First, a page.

By Lisa Trigg
TERRE HAUTE — It isn’t often police thank a suspect for helping them in their case against him, but a local tattoo artist received just such gratitude from the New York authorities who’ve been looking for him since last autumn.
Christopher Crego, 39, was arrested by U.S. Marshals on Wednesday at the Body Art Ink tattoo parlor near Seventh and Walnut streets in downtown Terre Haute. He had been wanted since last fall, when he failed to show up in Lockport, N.Y. for a sentencing hearing after pleading guilty to assault. He also was charged in August 2009 with drunken driving, possession of marijuana and using a BB gun to kill birds.
The interesting twist in the arrest is that New York police located Crego through postings on the social networking sites, Facebook and MySpace.
In fact, Lockport police posted a thank-you note on Crego’s Facebook page that read: “Just a quick thank you for giving us your current employer’s name and address. Without the help from you and your friends, your arrest would not have been possible. Special thanks for the excellent photos you provided for the U.S. Marshals. Without the help of criminals such as yourself, our job would be much more difficult.”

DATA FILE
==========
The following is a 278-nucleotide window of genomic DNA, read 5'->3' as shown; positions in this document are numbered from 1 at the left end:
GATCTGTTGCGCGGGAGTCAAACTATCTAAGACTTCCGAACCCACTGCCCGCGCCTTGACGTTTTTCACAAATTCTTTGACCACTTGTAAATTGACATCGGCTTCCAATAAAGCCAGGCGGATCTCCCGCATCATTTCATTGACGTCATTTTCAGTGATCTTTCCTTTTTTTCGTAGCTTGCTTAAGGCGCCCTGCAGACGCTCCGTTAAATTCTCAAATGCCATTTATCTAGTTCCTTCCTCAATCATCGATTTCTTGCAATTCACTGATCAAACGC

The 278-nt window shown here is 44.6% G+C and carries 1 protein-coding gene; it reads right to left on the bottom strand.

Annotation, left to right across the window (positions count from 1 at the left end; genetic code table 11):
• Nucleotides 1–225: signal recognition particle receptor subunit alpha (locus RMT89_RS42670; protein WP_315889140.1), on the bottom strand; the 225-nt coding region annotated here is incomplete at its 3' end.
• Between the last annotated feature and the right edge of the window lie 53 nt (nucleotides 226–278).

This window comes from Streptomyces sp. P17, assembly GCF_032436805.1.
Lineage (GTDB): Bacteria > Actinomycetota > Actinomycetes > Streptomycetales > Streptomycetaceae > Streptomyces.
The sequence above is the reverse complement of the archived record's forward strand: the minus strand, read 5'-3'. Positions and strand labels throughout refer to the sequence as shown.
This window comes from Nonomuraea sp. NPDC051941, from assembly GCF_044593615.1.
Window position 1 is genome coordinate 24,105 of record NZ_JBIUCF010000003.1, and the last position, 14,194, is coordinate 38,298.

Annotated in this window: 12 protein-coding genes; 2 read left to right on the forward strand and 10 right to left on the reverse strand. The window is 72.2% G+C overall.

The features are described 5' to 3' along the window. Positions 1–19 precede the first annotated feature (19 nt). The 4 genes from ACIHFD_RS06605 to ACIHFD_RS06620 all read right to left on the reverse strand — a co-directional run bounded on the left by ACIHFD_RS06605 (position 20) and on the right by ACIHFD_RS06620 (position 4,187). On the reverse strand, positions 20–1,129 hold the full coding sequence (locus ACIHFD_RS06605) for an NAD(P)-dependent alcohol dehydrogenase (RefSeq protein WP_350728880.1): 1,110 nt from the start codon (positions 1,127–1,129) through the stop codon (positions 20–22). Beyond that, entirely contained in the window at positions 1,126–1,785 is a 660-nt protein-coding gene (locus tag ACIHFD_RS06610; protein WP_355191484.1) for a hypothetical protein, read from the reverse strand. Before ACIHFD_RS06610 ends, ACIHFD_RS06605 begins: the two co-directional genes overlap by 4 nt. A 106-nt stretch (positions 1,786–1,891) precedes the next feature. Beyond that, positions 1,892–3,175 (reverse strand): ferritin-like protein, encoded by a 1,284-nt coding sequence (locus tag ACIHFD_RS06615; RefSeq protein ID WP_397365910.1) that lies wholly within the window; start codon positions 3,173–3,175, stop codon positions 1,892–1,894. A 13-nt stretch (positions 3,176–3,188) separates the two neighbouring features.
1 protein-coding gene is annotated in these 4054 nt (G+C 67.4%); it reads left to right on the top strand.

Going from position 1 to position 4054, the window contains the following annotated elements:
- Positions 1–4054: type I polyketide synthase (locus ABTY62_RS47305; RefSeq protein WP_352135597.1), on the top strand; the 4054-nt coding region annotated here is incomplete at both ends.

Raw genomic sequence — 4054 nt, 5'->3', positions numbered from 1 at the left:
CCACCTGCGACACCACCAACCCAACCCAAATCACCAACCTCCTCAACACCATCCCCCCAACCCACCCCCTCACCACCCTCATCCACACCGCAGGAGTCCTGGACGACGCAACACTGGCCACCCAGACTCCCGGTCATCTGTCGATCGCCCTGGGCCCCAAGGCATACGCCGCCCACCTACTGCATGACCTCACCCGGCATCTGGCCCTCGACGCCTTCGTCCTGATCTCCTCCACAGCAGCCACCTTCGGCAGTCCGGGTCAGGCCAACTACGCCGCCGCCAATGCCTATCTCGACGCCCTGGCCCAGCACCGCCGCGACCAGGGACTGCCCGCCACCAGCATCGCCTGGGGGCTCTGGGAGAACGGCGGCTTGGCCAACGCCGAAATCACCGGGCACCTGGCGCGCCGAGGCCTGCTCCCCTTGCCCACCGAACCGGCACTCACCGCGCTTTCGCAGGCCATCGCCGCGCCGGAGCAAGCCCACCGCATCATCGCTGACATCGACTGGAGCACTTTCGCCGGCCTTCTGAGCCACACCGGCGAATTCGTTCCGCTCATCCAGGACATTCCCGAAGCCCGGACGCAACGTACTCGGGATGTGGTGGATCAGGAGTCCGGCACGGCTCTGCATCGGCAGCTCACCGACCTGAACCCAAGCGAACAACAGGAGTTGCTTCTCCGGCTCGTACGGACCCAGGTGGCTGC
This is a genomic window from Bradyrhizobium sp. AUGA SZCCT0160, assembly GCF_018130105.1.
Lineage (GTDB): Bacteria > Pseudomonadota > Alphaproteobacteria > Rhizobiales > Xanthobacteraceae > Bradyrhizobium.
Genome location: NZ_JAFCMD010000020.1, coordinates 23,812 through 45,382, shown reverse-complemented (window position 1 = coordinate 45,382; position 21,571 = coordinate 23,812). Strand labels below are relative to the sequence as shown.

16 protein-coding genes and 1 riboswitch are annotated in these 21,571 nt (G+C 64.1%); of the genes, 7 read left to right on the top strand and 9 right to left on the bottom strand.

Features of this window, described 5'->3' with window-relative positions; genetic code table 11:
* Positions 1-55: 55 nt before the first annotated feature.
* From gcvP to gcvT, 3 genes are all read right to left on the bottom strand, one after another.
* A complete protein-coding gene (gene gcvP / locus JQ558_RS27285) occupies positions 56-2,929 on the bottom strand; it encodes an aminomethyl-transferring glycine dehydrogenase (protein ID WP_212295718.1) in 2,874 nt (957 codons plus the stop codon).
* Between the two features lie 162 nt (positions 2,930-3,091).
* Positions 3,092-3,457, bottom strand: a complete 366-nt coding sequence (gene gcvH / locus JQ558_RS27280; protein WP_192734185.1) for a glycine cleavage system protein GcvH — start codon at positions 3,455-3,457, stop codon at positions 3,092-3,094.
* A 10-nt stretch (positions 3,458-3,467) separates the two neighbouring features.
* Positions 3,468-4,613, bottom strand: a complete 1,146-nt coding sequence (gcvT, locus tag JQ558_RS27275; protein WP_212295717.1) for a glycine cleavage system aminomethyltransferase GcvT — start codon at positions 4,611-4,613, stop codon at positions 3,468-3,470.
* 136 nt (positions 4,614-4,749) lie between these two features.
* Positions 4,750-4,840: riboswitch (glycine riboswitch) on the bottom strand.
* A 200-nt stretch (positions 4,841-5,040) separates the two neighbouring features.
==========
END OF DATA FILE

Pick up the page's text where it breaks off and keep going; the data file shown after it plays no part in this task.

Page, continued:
Crego’s Facebook page lists his current city as Jasonville, Ind., his hometown as Lockport, N.Y., and his employer as Body Art Ink in Terre Haute.
Crego appeared Friday morning in Vigo Superior Court 1, where Judge Michael Eldred showed him a letter from New York officials indicating they plan to extradite him for sentencing.
But Crego said he intends to fight extradition, explaining he had spoken to his attorney in New York who, he said, advised him it was doubtful the state would seek a governor’s warrant to have him extradited on the misdemeanor charges.
Eldred warned Crego that the New York prosecutor seemed serious about the extradition. And, the judge said any time Crego spends in the Vigo County jail fighting extradition might not be applied as credit to his sentence in New York.
Crego requested a public defender to help him fight extradition. The judge appointed Luther Garcia, and set an April 5 hearing date in the event extradition has not occurred.
“So if I’m still here at 60 days …?” Crego asked the judge.
“You’re free,” Eldred replied. But the judge cautioned Crego that even if he is not extradited this time, the New York warrant will remain active.
“Any time you are pulled over for a traffic violation, or if you are a passenger in a car that’s pulled over and the police run your identification, you are going to turn up as wanted and you will be arrested,” Eldred said. “It’s best for you to go back to New York and get this case resolved.”
Crego then restated his doubt that New York would go through with the extradition.
Judge Eldred said he needed local charges to hold Crego, other than the extradition, so he found probable cause to hold him on a preliminary charge of escape. Eldred gave the prosecutor 72 hours to file a formal charge of escape, and set a hearing date for Tuesday. He also set bond at $25,000 with 10 percent allowed.
Lisa Trigg can be reached at (812) 231-4254 or firstname.lastname@example.org.